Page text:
TBR sees success rates for unprepared students soar; Approves new programs, fees and naming opportunities

A program to help students who need remedial support for college math and writing courses implemented across all Tennessee Board of Regents community colleges and universities last fall has proven so successful it has become a national model.

That was just one of the student success stories members of the Tennessee Board of Regents heard at their quarterly meeting today at Columbia State’s new Williamson Campus.

Among students who arrived unprepared for college-level math, 51 percent passed the college credit-bearing course in Fall 2015, compared to only 12.3 percent under the old remediation program. The pass rates for students in writing classes nearly doubled as well.

“Ours is the only model in the country where this program has been implemented across the entire system, and we’ve still recorded dramatic improvements,” said Tristan Denley, TBR’s vice chancellor for Academic Affairs. “The results are more than encouraging; they show that learning gains among students were achieved across the spectrum for students with every level of ACT scores.”

SEE THE TBR REPORT HERE: PDF icon TBR CoRequisite Study - Update Spring 2016[1].pdf

The co-requisite remediation program places under-prepared students directly into the college-level course, but requires learning support systems to help the student master the material and earn college credit in the same semester. The old model required students to pass a remedial course without credit before enrolling in the college-level course the next semester.

After piloting the program successfully in nine colleges last year, TBR scaled the co-requisite model across all of its degree-granting institutions last fall. The results were so impressive, national organizations like Complete College America, the Community College Research Center, major higher education news journals, and others, have all highlighted Tennessee’s success with the program as a best practice.

“In order to reach the goals set for us by Governor Haslam and other state leaders, we have to do more than just help students get into college,” said David Gregory, TBR’s acting chancellor. “We have to make sure they’re learning in the courses, that they earn the credits they deserve, and that they stay enrolled and finish their degrees.

“With more than 60 percent of our students coming to us unprepared, that was a challenge. We’re proud of the remarkable success we’re seeing here, and we’re excited to see the improvements that will continue as faculty around the state continue to embrace and enhance this program further.”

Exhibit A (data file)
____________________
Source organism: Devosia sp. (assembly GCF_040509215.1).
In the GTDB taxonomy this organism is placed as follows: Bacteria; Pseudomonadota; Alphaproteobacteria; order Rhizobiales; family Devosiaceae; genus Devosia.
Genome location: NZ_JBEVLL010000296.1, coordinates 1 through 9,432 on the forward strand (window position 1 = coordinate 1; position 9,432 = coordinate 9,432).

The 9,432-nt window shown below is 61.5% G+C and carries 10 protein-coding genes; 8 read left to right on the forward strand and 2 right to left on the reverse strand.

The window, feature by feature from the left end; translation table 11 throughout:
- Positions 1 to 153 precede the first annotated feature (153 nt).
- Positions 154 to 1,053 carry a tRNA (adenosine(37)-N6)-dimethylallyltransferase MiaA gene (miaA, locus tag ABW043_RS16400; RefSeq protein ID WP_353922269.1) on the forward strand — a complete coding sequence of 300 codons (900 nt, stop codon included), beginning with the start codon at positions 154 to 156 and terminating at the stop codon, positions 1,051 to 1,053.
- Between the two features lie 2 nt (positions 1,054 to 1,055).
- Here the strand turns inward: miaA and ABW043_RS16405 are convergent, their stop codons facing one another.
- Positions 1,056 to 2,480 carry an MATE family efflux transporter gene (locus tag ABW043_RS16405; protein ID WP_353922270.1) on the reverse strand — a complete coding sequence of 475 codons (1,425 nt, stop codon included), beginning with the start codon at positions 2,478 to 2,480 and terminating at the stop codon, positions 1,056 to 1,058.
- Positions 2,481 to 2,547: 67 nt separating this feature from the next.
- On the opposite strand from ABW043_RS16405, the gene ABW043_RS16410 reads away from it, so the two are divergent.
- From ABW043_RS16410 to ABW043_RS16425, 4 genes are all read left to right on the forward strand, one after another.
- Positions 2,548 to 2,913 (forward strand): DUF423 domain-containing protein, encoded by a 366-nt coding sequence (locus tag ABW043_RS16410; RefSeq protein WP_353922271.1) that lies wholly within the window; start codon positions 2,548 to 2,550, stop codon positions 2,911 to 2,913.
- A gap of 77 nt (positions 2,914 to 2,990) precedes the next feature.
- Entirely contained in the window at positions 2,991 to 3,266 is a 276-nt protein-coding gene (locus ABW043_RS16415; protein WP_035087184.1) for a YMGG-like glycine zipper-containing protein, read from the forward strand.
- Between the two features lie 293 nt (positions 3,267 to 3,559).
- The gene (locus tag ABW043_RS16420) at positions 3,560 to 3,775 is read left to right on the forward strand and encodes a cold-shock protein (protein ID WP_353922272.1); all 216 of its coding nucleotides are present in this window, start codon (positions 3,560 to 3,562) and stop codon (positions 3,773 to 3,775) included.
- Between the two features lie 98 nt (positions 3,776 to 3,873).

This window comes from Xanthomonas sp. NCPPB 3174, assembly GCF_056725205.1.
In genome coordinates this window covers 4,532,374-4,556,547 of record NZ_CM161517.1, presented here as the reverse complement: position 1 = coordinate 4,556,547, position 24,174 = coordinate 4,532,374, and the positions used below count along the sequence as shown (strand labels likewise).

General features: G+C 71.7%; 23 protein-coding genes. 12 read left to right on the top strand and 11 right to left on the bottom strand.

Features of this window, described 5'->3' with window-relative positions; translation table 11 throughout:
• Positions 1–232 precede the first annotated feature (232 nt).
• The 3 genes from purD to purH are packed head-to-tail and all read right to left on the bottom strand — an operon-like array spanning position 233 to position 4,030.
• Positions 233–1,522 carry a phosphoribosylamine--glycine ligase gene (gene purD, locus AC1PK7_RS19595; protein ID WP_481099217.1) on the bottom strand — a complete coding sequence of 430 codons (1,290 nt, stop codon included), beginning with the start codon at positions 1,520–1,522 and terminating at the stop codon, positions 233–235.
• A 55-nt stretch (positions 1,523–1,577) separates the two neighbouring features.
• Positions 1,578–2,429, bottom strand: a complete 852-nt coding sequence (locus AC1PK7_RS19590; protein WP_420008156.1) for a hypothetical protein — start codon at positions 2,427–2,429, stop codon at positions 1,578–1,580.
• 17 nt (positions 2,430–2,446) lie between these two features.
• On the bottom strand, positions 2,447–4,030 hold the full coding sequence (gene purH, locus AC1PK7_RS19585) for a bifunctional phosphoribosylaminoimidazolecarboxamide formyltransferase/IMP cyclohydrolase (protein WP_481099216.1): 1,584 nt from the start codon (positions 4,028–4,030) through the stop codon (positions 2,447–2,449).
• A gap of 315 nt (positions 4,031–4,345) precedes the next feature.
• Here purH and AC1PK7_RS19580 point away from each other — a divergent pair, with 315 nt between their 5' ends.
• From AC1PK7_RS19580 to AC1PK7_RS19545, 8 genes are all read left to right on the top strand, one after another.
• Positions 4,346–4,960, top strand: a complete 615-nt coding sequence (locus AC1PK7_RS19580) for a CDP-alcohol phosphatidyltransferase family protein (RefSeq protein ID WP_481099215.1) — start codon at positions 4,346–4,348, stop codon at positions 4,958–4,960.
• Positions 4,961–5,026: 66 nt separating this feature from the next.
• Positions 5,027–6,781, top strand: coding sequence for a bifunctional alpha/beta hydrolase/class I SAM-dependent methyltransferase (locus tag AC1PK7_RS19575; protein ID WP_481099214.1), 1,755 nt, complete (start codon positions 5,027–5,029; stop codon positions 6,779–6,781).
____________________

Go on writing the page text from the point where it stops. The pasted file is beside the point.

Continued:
Not only did the program provide impressive results among all students, Denley was happy to see results even higher for adults, underrepresented minorities and low income students. The pilot students did more than just pass the courses at a higher rate; their fall-to-spring retention rates jumped 45 percent, and those students earned more college credit hours than their counterparts. The colleges’ instructional costs per successful student also decreased by about 50 percent.


In other action, the Board approved five new academic programs at the Tennessee Colleges of Applied Technology, a new Associate of Applied Science degree in Aviation Maintenance at Northeast State Community College, and new Master of Science program in Human Services at East Tennessee State University.

New TCAT programs include

  • HVAC program at TCAT-Hartsville’s Wilson County campus;
  • Machine Tool Technology at TCAT-Memphis’ Bartlett High School campus;
  • Computer Information Technology at TCAT-Memphis’ Kingsbury Center;
  • Manufacturing Technician Program at TCAT-Ripley; and
  • Industrial Maintenance Technology at TCAT-Chattanooga’s Kimball site.

The Board also approved meeting minutes that included recommendations from the Finance and Business Operations Committee on a number of mandatory and incidental fee requests at community colleges and universities that will take effect this fall.

Columbia State Community College received approval to name the Arts and Humanities building at the new Williamson Campus the Charles M. Sargent Building, for the state representative and college supporter who has been instrumental in the development of the campus project. Austin Peay State University received approval to name its campus stadium the Fortera Stadium in honor of the credit union’s 25-year sponsorship.

A number of policy revisions and other meeting minutes were approved during the meeting. A full agenda and meeting materials are available online at https://www.tbr.edu/board/march-2016-quarterly-board-meeting.

The College System of Tennessee is the state’s largest public higher education system, with 13 community colleges, 27 colleges of applied technology and the online TN eCampus serving approximately 140,000 students. The system is governed by the Tennessee Board of Regents.